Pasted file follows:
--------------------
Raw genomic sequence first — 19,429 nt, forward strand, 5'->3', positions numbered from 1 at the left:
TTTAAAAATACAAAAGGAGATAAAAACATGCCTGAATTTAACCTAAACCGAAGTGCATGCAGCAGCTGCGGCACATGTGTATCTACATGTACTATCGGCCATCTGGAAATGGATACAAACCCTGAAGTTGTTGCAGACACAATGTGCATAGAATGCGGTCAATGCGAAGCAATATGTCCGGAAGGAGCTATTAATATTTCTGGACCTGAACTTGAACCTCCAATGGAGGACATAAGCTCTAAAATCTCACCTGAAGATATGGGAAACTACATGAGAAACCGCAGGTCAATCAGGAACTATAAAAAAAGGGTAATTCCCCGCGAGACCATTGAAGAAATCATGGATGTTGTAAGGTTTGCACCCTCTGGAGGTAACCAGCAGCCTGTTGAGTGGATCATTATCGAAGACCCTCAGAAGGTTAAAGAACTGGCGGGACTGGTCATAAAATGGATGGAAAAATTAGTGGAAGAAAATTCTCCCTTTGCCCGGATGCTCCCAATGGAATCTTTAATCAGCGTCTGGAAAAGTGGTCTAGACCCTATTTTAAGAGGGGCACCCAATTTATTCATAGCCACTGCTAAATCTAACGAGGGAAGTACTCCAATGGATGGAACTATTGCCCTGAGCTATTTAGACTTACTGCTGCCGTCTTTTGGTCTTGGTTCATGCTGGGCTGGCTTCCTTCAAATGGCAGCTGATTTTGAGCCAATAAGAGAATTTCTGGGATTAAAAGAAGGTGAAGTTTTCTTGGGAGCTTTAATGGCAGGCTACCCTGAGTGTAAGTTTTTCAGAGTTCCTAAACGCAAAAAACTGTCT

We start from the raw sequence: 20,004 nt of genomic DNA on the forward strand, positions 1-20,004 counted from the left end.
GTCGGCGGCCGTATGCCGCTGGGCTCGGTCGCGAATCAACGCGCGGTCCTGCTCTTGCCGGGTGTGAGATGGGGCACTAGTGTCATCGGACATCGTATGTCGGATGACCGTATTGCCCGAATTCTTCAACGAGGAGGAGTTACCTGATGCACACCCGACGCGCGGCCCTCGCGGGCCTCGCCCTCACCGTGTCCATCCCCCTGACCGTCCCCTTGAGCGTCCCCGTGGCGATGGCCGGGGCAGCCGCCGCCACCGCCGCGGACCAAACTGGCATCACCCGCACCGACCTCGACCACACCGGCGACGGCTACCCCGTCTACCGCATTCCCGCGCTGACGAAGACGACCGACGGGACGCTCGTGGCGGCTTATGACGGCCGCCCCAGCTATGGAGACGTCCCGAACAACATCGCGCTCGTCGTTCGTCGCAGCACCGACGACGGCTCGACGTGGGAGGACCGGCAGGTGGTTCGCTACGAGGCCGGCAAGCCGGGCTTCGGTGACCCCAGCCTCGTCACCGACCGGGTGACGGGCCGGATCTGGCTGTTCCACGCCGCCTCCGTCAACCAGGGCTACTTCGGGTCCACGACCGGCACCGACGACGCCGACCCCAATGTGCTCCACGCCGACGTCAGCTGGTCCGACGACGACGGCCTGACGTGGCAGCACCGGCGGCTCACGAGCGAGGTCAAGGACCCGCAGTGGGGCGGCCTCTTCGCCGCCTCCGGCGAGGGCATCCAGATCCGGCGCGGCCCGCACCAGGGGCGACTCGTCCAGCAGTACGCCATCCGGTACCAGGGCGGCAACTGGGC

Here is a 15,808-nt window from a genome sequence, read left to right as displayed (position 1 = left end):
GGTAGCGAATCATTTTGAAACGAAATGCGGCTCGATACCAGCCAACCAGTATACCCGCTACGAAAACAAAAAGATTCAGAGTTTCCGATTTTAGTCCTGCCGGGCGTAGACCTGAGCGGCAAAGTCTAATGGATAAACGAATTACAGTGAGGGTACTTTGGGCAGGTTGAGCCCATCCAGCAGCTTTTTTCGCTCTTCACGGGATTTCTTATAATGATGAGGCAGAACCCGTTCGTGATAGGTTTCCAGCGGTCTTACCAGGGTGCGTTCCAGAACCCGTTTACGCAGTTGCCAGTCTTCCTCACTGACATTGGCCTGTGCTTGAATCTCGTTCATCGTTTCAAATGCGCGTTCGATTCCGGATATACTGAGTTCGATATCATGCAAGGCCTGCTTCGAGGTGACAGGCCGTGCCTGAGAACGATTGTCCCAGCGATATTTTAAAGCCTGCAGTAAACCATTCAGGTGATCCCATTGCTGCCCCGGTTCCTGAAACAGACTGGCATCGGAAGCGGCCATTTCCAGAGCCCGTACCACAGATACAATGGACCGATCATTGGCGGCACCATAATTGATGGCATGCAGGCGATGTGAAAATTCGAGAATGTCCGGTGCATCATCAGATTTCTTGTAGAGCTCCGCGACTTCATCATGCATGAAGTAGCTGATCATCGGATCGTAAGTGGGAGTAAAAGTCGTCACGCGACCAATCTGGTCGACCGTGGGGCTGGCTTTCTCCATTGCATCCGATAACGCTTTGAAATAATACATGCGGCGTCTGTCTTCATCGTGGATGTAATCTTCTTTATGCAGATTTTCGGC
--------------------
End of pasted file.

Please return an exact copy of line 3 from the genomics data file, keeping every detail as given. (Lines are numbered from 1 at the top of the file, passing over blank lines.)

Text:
We start from the raw sequence: 20,004 nt of genomic DNA on the forward strand, positions 1-20,004 counted from the left end.